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Athletes and Balance

This past week I listened to Tiger Woods deliver his apology to the media regarding his behavior and the effect it has had on him and his family. Obviously, many have commented on his speech, whether he meant what he said and whether he actually wrote it or had it written for him. From the speech, we have learned that he has been in therapy for his behaviors, he has been working on trying to keep his marriage and family intact, he acknowledged that he needs to clean up his behavior on the golf course when he returns and most importantly that Tiger Woods himself, has realized that he is human.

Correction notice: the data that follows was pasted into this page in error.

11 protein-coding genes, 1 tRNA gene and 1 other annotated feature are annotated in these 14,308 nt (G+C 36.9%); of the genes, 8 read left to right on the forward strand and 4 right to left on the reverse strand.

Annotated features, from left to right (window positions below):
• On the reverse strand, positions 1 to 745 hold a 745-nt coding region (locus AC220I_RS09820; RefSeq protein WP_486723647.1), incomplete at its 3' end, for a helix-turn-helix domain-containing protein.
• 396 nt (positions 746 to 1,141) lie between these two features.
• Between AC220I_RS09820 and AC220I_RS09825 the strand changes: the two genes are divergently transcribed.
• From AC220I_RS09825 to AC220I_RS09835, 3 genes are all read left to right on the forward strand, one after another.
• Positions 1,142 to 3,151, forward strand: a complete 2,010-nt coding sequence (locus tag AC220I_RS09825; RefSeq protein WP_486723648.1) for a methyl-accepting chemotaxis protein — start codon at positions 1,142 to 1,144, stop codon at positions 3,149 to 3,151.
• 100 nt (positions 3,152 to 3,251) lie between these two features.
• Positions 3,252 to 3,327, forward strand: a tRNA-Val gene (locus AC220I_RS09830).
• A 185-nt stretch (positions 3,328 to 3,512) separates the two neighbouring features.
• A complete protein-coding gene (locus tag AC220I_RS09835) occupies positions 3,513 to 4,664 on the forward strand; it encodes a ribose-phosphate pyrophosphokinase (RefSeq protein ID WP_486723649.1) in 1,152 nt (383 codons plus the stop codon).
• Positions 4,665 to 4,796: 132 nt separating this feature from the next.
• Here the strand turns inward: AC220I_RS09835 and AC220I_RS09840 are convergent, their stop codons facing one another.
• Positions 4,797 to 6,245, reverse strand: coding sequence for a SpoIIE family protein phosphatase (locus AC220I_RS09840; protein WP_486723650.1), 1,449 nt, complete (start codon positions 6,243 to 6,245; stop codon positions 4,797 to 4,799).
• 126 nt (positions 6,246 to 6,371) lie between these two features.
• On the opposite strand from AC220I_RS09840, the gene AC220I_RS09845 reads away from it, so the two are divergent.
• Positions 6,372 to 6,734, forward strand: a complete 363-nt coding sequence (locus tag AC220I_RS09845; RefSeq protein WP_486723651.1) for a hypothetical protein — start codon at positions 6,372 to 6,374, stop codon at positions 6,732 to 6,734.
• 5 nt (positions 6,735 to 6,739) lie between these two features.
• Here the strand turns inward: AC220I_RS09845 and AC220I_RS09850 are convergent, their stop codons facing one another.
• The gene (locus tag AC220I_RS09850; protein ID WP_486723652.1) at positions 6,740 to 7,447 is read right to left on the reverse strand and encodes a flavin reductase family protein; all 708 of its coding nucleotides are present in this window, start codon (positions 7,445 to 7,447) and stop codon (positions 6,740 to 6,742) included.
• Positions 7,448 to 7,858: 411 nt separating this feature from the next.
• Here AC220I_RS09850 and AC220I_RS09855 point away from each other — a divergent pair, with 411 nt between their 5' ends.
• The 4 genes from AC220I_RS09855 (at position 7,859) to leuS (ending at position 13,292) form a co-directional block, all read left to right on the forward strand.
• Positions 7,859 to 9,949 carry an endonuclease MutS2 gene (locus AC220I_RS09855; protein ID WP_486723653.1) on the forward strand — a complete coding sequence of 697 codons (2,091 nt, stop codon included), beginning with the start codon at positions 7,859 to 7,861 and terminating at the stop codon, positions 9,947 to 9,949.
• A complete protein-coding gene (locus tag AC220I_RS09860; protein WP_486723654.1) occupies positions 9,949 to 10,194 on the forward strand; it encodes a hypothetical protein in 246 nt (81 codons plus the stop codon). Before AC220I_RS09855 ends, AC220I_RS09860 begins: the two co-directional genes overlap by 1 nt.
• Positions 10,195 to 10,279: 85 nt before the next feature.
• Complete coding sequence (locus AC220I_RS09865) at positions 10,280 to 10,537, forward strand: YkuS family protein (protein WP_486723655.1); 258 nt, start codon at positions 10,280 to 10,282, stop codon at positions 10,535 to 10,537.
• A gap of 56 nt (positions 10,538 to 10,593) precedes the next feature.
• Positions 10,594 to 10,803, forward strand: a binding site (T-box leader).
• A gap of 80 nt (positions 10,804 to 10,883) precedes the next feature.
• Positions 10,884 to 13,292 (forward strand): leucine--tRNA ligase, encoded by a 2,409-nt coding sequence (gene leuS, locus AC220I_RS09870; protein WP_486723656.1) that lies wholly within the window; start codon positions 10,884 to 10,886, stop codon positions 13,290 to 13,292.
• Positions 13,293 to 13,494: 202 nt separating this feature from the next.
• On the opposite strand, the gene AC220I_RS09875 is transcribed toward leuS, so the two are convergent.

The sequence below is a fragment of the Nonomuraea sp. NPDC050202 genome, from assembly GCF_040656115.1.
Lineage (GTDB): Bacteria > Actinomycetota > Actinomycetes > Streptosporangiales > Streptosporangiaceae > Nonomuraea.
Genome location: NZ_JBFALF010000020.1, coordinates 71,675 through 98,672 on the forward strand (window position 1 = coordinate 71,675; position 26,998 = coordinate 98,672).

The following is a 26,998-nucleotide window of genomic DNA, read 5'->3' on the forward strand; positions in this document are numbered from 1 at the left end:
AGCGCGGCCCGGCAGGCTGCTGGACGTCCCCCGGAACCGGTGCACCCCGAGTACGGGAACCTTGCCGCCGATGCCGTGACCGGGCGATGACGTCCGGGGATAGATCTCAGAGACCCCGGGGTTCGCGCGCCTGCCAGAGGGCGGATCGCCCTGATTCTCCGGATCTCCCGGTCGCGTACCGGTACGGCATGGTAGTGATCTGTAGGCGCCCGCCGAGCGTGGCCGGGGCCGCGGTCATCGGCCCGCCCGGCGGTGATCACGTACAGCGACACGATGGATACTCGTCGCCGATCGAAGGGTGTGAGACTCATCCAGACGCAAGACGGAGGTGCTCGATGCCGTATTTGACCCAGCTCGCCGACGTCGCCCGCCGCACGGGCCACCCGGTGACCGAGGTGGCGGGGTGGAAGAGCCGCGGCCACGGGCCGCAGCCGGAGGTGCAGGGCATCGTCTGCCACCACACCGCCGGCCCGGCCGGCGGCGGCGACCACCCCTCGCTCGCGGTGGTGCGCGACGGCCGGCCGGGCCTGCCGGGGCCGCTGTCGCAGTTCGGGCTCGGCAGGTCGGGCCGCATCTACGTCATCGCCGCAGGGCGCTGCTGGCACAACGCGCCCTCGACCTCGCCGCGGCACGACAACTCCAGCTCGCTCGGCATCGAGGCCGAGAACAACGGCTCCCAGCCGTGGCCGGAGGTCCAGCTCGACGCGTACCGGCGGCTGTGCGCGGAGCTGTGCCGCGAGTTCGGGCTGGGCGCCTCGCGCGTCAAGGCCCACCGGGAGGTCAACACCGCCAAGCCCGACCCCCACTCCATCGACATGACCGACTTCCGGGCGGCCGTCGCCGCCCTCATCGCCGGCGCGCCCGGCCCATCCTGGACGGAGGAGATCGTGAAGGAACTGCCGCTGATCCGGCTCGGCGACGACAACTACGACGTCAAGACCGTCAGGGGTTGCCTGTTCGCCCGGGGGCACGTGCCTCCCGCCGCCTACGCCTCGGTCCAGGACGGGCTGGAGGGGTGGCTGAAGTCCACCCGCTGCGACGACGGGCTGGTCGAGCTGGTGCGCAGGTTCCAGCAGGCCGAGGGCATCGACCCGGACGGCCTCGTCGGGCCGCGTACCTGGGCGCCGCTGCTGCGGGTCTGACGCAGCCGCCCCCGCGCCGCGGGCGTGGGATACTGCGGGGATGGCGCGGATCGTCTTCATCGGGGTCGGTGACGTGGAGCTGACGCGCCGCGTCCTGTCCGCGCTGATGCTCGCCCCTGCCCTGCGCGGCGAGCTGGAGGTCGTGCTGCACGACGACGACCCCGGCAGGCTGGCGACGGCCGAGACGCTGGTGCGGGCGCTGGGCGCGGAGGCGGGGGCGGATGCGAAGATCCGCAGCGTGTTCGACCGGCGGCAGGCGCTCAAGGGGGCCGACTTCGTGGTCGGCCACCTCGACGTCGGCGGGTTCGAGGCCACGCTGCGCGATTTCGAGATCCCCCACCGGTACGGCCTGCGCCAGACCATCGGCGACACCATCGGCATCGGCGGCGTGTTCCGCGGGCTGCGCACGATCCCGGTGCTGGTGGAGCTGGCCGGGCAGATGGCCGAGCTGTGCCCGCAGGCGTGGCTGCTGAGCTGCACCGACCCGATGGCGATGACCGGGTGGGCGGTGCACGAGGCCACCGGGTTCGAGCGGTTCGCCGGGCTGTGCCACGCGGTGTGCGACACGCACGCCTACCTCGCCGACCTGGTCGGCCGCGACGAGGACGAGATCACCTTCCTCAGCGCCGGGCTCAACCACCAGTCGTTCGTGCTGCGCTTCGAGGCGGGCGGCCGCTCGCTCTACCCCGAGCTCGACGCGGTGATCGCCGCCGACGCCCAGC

Since he was a toddler, he has been treated as a golf prodigy. With appearances on national television with his father, Tiger showed how good he was at swinging a golf club. He was projected to be a great golfer someday. Well, that prediction became reality and with it came problems. Those problems in my opinion as a sport psychologist looking in from the outside related to one of my favorite topics that I discuss with athletes I work with. That word is BALANCE. I have never met Tiger Woods, but have watched his development from afar. I have often wondered how he handled the pressures and expectations that came with so much fame, success and money. Now we know in part how he dealt with it. I don’t care who you are, what sport you play, how successful you become. No matter what, you are just as human as everyone else. During my 30 years working in this profession, I have met many extremely successful athletes and coaches who have become champions from the Olympics all the way down to youth sports. I have also met many who never became as successful as they had hoped. No matter what successes or failures they have faced in athletics, athletes and coaches still have to deal with the same issues as everyone else. That is why I think it is imperative that parents share and discuss with their kids the importance of being a human being. What I mean by this is no matter how good your child is at their respective sport and no matter what dreams you may have for them as a parent in terms of their athletic future, what are you teaching them about being a teammate, a classmate, a sibling or a grandson or granddaughter? BALANCE does not mean everything is equal, it means everything has a place. Too many young athletes are pushed by their parents, because they are good at their sport. If it is kept in check, that is great. But, if that is the only thing that matters, there is a good chance that young person will have problems later. Tiger Woods stated, “I thought I could get away with whatever I wanted to. I thought I had worked hard my entire life and deserved to enjoy all the temptations around me. I felt I was entitled. Thanks to money and fame, I didn’t have to go far to find them.” Whenever I work with an athlete or team, I always discuss what I call the nonmaterialistic keys to success. These are issues related to commitment, attitude, honesty, being humble and showing respect, confidence, communication, preparation and focus. It has always been my belief that you will have a greater chance for success in and out of sports if you focus on these issues as a coach or parent. Talent and ability, two words I still don’t know how to define, only take you so far in sports, and then you have to deal with life…….

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